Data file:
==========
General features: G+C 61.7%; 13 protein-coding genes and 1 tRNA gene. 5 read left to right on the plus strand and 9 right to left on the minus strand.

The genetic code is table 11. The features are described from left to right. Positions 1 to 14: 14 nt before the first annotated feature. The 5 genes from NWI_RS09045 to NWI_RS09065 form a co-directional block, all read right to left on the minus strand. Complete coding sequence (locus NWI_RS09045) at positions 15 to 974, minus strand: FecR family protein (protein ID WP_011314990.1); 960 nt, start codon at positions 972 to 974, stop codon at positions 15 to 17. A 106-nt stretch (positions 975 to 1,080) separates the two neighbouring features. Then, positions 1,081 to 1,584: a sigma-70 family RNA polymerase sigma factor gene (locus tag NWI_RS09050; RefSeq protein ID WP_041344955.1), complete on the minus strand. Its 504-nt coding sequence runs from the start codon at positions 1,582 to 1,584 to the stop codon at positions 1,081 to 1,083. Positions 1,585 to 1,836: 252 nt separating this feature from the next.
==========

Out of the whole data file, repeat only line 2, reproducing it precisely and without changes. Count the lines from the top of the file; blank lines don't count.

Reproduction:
The genetic code is table 11. The features are described from left to right. Positions 1 to 14: 14 nt before the first annotated feature. The 5 genes from NWI_RS09045 to NWI_RS09065 form a co-directional block, all read right to left on the minus strand. Complete coding sequence (locus NWI_RS09045) at positions 15 to 974, minus strand: FecR family protein (protein ID WP_011314990.1); 960 nt, start codon at positions 972 to 974, stop codon at positions 15 to 17. A 106-nt stretch (positions 975 to 1,080) separates the two neighbouring features. Then, positions 1,081 to 1,584: a sigma-70 family RNA polymerase sigma factor gene (locus tag NWI_RS09050; RefSeq protein ID WP_041344955.1), complete on the minus strand. Its 504-nt coding sequence runs from the start codon at positions 1,582 to 1,584 to the stop codon at positions 1,081 to 1,083. Positions 1,585 to 1,836: 252 nt separating this feature from the next.